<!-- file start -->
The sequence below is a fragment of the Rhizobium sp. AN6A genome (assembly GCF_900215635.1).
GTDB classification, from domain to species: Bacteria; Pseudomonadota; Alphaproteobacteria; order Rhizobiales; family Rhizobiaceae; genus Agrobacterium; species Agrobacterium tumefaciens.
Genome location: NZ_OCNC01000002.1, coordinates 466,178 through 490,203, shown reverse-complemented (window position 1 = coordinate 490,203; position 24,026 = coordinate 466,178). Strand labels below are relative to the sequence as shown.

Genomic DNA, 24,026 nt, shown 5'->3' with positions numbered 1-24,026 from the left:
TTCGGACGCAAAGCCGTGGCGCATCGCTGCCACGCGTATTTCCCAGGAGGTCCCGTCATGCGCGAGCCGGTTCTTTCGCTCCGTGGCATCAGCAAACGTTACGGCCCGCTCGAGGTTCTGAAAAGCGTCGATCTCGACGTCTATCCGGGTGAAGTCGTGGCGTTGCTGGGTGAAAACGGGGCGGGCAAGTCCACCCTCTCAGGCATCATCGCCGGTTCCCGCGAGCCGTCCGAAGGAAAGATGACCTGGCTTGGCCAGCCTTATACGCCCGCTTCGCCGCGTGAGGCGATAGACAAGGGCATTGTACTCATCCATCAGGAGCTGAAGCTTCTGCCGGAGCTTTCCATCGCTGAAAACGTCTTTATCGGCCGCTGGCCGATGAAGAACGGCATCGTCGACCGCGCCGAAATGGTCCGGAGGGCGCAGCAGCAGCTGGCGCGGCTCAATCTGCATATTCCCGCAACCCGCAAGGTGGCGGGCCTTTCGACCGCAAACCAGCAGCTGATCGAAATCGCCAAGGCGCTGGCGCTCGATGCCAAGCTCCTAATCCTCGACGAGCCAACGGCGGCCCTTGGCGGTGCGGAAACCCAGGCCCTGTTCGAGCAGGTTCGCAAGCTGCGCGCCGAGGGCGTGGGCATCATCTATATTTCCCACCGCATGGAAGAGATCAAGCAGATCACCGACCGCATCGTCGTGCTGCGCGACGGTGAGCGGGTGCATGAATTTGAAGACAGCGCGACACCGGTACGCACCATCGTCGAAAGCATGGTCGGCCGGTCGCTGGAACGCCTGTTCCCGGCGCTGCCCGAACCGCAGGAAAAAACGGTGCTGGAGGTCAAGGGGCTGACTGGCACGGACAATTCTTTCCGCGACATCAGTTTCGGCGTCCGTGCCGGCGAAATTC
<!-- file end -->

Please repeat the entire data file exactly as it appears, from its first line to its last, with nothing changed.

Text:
The sequence below is a fragment of the Rhizobium sp. AN6A genome (assembly GCF_900215635.1).
GTDB classification, from domain to species: Bacteria; Pseudomonadota; Alphaproteobacteria; order Rhizobiales; family Rhizobiaceae; genus Agrobacterium; species Agrobacterium tumefaciens.
Genome location: NZ_OCNC01000002.1, coordinates 466,178 through 490,203, shown reverse-complemented (window position 1 = coordinate 490,203; position 24,026 = coordinate 466,178). Strand labels below are relative to the sequence as shown.

Genomic DNA, 24,026 nt, shown 5'->3' with positions numbered 1-24,026 from the left:
TTCGGACGCAAAGCCGTGGCGCATCGCTGCCACGCGTATTTCCCAGGAGGTCCCGTCATGCGCGAGCCGGTTCTTTCGCTCCGTGGCATCAGCAAACGTTACGGCCCGCTCGAGGTTCTGAAAAGCGTCGATCTCGACGTCTATCCGGGTGAAGTCGTGGCGTTGCTGGGTGAAAACGGGGCGGGCAAGTCCACCCTCTCAGGCATCATCGCCGGTTCCCGCGAGCCGTCCGAAGGAAAGATGACCTGGCTTGGCCAGCCTTATACGCCCGCTTCGCCGCGTGAGGCGATAGACAAGGGCATTGTACTCATCCATCAGGAGCTGAAGCTTCTGCCGGAGCTTTCCATCGCTGAAAACGTCTTTATCGGCCGCTGGCCGATGAAGAACGGCATCGTCGACCGCGCCGAAATGGTCCGGAGGGCGCAGCAGCAGCTGGCGCGGCTCAATCTGCATATTCCCGCAACCCGCAAGGTGGCGGGCCTTTCGACCGCAAACCAGCAGCTGATCGAAATCGCCAAGGCGCTGGCGCTCGATGCCAAGCTCCTAATCCTCGACGAGCCAACGGCGGCCCTTGGCGGTGCGGAAACCCAGGCCCTGTTCGAGCAGGTTCGCAAGCTGCGCGCCGAGGGCGTGGGCATCATCTATATTTCCCACCGCATGGAAGAGATCAAGCAGATCACCGACCGCATCGTCGTGCTGCGCGACGGTGAGCGGGTGCATGAATTTGAAGACAGCGCGACACCGGTACGCACCATCGTCGAAAGCATGGTCGGCCGGTCGCTGGAACGCCTGTTCCCGGCGCTGCCCGAACCGCAGGAAAAAACGGTGCTGGAGGTCAAGGGGCTGACTGGCACGGACAATTCTTTCCGCGACATCAGTTTCGGCGTCCGTGCCGGCGAAATTC